All five members of the most exclusive club in the world — the ex-American presidents club — gathered together in Texas on Saturday as part of a benefit concert to raise money for hurricane relief efforts.
Former Presidents Barack Obama, George W. Bush, Bill Clinton, George H.W. Bush and Jimmy Carter attended the event, titled "Deep From the Heart: The One America Appeal," at Reed Arena at Texas A&M University in College Station.
President Trump was beamed in by video.
"To Presidents Jimmy Carter, George H.W. Bush, Bill Clinton, George W. Bush and Barack Obama, Melania and I want to express our deep gratitude for your tremendous assistance," Trump said in his message. "This wonderful effort reminds us that we truly are one nation under God, all unified by our values and our devotion to one another."
"It's important that those affected by these devastating storms know that even if the path to recovery feels like a road that goes on forever, we're with them for the long haul," said 93-year-old George H.W. Bush.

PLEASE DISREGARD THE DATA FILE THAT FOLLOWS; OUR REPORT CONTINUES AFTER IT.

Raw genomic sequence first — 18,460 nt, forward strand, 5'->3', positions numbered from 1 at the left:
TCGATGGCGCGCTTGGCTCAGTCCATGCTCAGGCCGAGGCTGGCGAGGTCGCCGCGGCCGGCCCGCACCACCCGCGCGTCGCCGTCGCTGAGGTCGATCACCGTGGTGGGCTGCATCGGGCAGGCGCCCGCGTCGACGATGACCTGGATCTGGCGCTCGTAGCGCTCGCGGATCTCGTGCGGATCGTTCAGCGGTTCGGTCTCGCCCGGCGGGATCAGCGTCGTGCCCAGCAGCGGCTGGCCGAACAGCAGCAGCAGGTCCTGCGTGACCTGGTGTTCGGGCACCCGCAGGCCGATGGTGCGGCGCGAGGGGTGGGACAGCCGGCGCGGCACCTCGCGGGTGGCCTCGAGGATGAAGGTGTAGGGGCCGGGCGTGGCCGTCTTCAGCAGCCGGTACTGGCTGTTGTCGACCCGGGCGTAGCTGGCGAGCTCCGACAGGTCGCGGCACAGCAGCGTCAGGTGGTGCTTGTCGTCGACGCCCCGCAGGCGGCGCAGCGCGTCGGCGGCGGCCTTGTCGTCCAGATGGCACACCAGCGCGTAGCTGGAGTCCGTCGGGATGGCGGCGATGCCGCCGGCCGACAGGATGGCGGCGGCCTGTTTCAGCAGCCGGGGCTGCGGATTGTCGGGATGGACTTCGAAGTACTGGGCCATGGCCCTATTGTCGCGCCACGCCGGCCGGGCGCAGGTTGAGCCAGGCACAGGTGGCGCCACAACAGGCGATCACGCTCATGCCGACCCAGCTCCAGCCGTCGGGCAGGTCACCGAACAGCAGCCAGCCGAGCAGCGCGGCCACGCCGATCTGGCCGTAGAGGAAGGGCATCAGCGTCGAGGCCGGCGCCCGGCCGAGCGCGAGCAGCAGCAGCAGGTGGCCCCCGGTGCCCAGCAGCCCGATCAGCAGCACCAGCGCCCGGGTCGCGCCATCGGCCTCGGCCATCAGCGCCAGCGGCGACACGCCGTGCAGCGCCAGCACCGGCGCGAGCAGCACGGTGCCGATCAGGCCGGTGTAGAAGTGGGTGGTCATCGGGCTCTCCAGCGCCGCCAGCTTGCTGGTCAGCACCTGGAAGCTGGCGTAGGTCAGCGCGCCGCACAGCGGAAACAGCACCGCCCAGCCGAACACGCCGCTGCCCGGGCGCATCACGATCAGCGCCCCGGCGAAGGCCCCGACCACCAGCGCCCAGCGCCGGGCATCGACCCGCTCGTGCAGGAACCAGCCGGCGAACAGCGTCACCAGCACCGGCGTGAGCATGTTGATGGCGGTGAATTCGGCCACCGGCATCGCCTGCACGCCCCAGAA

"He sets an example for all of us, as does first lady Barbara Bush," Barack Obama said.
"I speak for the folks right here when I say we really admire and love George H.W. Bush," George W. Bush said.
Jimmy Carter, also 93, told the packed house — which featured performances by rock and country musicians like Lyle Lovett, Robert Earl Keen, Sam Moore, Yolanda Adams, and Lady Gaga — that Habitat for Humanity will build 6,000 homes in hurricane-ravaged areas.
"We've been volunteering since before the Constitution, when Benjamin Franklin organized the first volunteer fire department in Philadelphia," Bill Clinton said.
And Obama added in a pre-recorded video: "As former presidents, we wanted to help our fellow Americans begin to recover. Said Clinton: "People are hurting down here but as one Texan put it, we've got more love in Texas than water."
The presidents launched the fundraiser after Hurricane Harvey smashed Texas in August, and expanded to include Florida, hit by Hurricane Irma, and the U.S. Virgin Islands devastated by Hurricane Maria. So far the effort has raised $31 million.